From the producers of the show, we thank everyone responsible for making the show a huge success: exhibitors, attendees, the general public, and the media.


Dave with Flaming HabaneroThe 23rd annual show, beloved by foodies in the Southwest and elsewhere, takes place at the lovely Sandia Resort and Casino at the Tramway exit of I-25 north of Albuquerque.  For the fifth year in a row, the show is sold out of exhibitor space.  This year, we have a record number of trade buyers attending, and will feature the following highlights.

 

 


Burn! Masthead


The launch of Burn! digital monthly magazine.
  Get your free first copy at the Burn! booth, number 417.

Disc-It UnitThe Great Disc-It Giveaway.  Nevin of Disc-It made 3 fiery foods themed Disc-Its, and you can register at their booths, 107 & 109.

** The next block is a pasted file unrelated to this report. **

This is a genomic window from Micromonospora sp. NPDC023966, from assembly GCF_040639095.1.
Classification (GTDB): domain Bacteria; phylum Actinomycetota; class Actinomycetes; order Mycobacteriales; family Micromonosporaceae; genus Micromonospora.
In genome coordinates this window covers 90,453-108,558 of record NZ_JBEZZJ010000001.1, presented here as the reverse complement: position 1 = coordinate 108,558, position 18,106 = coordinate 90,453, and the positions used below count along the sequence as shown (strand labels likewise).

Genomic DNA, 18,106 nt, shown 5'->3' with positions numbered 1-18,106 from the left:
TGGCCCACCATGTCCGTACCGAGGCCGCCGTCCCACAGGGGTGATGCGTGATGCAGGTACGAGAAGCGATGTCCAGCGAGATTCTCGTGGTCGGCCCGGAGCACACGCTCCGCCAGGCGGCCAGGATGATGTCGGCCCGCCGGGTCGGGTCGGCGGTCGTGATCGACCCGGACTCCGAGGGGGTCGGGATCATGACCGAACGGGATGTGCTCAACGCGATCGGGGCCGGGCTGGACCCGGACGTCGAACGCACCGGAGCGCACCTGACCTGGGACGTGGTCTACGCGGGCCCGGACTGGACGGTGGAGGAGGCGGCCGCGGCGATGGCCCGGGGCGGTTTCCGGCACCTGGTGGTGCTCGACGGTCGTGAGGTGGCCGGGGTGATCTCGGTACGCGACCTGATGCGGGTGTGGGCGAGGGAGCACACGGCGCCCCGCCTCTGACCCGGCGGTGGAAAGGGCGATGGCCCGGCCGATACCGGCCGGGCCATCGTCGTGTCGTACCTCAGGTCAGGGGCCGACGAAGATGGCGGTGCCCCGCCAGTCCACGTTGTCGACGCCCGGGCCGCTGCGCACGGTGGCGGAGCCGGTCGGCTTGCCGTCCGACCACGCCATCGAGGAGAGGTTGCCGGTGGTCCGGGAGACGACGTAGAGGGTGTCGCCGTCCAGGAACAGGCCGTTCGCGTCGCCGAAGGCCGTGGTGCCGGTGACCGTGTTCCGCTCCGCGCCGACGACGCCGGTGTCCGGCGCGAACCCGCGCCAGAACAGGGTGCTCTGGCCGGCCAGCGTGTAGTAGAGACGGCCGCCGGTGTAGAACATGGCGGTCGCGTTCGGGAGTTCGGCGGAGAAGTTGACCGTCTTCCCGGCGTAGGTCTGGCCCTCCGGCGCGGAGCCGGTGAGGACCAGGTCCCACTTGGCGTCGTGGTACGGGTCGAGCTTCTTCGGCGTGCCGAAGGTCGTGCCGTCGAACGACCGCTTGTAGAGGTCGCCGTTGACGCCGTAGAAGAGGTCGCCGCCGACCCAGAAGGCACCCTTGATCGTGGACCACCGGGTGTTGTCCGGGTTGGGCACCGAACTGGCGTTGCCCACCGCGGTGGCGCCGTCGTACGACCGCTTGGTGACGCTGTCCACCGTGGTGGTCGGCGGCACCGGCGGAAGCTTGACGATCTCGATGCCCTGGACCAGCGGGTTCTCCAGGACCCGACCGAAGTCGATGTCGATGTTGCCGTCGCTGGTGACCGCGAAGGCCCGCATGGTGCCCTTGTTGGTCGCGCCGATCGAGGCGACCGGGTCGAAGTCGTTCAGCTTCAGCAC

Pace LogoThe Pace Chef's Challenge, featuring three Albuquerque chefs vying for the "best dish made with a Pace brand of salsa."  It happens at 2 pm each day in the rotunda area at the east end of the main lobby.



Eat More Heat LogoEat More Heat Live.  Broadcasting live from the show on Stickam.com during show hours Saturday and Sunday.  Next the the El Pinto booth in the main lobby.

1001 CoverBook Signings.
  I'll be signing copies of my three latest books in the Rio Grande Books booth (315), each day at 3pm.

The doors open to the general public at 4 pm Friday.  See you at the show!  Complete show information is here.